Finally Yem arrives down which we had two options for going down. Both of them looked bad. After making careful observations one of them looked outright awful and would be a serious mistake. The one on our right however was possible but not pleasant. Yem came up with a fabulous idea of girth hitching a sling to another sling to the rope. This would give me just enough length to get to the class 4 section. I carefully down climbed this section and on to the class 4 section. Yem mentioned the idea of leaving my rope, he could tell right away that although I might say yes, he knew I might possibly go back for it. So he saved my rope by soloing that section which I very much appreciated.


Epicing on the Side of the Mountain

The sun had already set which we now had to make best of the remaining day light left. We some what quickly scrambled down the class 3 section and around the corner came back to the snowfield. Going up this class 2 section with crampons was much easier than hiking down in shoes because of the loose rock. I swapped back to boots and we got our headlamps out. It was back to kicking steps and ice axe plunging.


By now it was officially night. The snow was solidifying making every step and axe placement more difficult than coming up. Eventually we reach the bottom and can faintly make out our tracks. The sun melted out our steps for the most part making it hard to see where exactly they were. I told Yem "When you get to my house, you can have all you can eat ice cream". It took a while to cross the snowfield which once we were on the other side I could finally start having thoughts "I think I'm gonna make it out alive"! When we got onto the rock it was hard to make out exactly where we were. "I can't see Jack's eastern high point" I said to Yem which was a sign of us not traversing enough. I kept my crampons on because I was too tired to bother with them, plus they helped with the scree.


We had a rigged idea of where we were, but could not find enough evidence of places we been. So we decided to go to the snow and find the bowl which would lead us back to our tracks. "Found the trail" I said with a smile. A few minutes later I announced "lost the trail". Our route up went to the right of where we were, but unfortunately we turned too early. It was steep down below as we traversed on snow. Finally it was time to turn around and back track. Back at our newer tracks we cut right though the bushes. Yem mentioned "You don't mind if we sleep here on the mountain?". At first I didn't like the idea which we did a little more exploring and found a creek. With it was two okay spots to sleep on. "I admit, I'm pretty beat myself" I said. So I approved of the idea and filled up our waters. Unfortunately I had forgotten my shell pants back at camp which I only had shorts for my legs. Yem had some thin long johns he let me borrow. Camp was still a long ways away, and if we were to have tried it we had a bit of elevation gain as well. Oh how I wished that my -20 degree bag that was at camp was with me.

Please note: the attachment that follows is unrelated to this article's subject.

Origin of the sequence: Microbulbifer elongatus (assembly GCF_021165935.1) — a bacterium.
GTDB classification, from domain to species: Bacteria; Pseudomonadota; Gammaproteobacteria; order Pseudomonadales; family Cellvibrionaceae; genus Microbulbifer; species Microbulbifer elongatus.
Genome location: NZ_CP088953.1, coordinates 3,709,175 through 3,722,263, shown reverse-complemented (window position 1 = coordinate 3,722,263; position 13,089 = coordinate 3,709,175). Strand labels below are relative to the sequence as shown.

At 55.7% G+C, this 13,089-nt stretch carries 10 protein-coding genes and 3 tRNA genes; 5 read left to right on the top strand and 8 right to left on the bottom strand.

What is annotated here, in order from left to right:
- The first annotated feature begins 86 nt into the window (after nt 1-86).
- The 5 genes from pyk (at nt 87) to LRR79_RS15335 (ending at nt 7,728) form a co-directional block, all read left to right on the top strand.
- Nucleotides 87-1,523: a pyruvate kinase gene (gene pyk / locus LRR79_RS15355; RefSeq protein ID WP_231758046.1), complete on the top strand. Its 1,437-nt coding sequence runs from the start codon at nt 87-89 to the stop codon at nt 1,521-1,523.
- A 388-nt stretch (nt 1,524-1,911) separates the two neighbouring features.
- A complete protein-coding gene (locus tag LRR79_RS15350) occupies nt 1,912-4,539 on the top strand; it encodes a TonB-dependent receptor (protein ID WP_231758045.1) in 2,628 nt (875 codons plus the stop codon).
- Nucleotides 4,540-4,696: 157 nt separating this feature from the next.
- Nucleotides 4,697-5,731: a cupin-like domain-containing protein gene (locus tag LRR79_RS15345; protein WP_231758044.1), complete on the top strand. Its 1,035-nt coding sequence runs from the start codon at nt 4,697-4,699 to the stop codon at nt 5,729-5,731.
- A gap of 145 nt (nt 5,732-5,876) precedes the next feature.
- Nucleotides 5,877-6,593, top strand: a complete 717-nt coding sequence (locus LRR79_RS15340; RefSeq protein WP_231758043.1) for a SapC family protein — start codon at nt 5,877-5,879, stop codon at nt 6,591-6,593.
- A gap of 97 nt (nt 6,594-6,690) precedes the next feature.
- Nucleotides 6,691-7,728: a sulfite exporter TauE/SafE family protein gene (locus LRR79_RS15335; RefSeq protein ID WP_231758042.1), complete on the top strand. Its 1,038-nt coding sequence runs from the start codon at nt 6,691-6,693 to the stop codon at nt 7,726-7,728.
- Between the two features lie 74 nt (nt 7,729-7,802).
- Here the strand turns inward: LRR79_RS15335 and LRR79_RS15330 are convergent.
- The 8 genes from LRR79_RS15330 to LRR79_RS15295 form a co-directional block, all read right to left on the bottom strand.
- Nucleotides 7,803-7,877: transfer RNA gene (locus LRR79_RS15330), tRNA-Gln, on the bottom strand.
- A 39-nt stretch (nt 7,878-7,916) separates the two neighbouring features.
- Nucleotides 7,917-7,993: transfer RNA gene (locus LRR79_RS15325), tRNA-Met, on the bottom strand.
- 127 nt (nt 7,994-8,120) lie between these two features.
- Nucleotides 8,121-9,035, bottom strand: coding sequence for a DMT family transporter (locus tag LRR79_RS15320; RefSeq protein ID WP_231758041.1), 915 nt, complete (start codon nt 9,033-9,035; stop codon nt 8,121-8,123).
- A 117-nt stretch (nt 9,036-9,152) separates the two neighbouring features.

I managed to get perhaps 3-4 hours of sleep that night. But every time I woke up I felt very cold and was shivering. Those parts of the night felt very long. I felt so thirsty yet I did not want to move and lose heat. During the early light hours Yem and I were not getting anymore sleep which we were both shivering. Finally we got up, and started the hike down.


Day 4: The Long Haul Home

We did a little bit of traveling though bushes but were down at the bottom in decent time. Looking behind us I could see steams of clouds coming in which I figured meant a storm. We hiked back up to the saddle in about an hour and was able to see our camp down below. Carefully we hiked down to the lake and back to camp. After a good breakfast I took a half hour nap. Yem woke me up and said we had to go. All sorts of mosquitoes were buzzing around the tent. I felt unmotivated to go outside, but knew the sooner we got out, the better. As I packed my gear I had to keep circling the camp to reduce the chances of getting bit. This made packing take longer. The mosquitoes were getting quite bad which is why I was happy to leave the camp spot.








Slowly we slog up hill toward the Jerry Glacier. By the time we arrive the clouds had fully come in making it low visibility. I had Yem lead this part because my legs were tired from all the snow kicking the previous day. Hiking though the fog we missed the saddle. Fortunately it clears for a short spell and we see the way we need to go. At the edge of the glacier we unrope and take a short break.










The rest of the way down was easier going with good visibility. With a little bit of navigation and staying to the left we arrive at "Crater Lake". Before long were on the 62 switch back trail making great time. After hiking down for a while we arrive at the trailhead. As compensation for kicking in steps Yem buys me dinner at Marblemount which I was very pleased. And of course I had to get chocolate milk for the way home.


This was a very exciting trip with many experiences on the way. Anyone climbing this mountain I urge you to know that it takes years of mountaineering and is quite an under taking. I want to thank my partner Yem for his research, driving, and good company on this trip. This trip filled my adventure cup for a while, most mountains don't even come close.


This trip takes place from July 19-22, 2012.

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No Josh, it was a great TR! Finally got around to reading it, and I'm glad you made it out OK. Sounded a bit tense for a bit.


I didn't seem to remember any rappelling on the way down Jack, but the bottom is pretty darn exposed. I remember zig zagging on ledges to keep the scrambling reasonable. Also, for future reference, it is a bit easier to reach the saddle above Crater Lake if you continue up the trail past the lake for a bit. That way you don't have to mess with the cliff band and can hike across easy scree/talus to the saddle.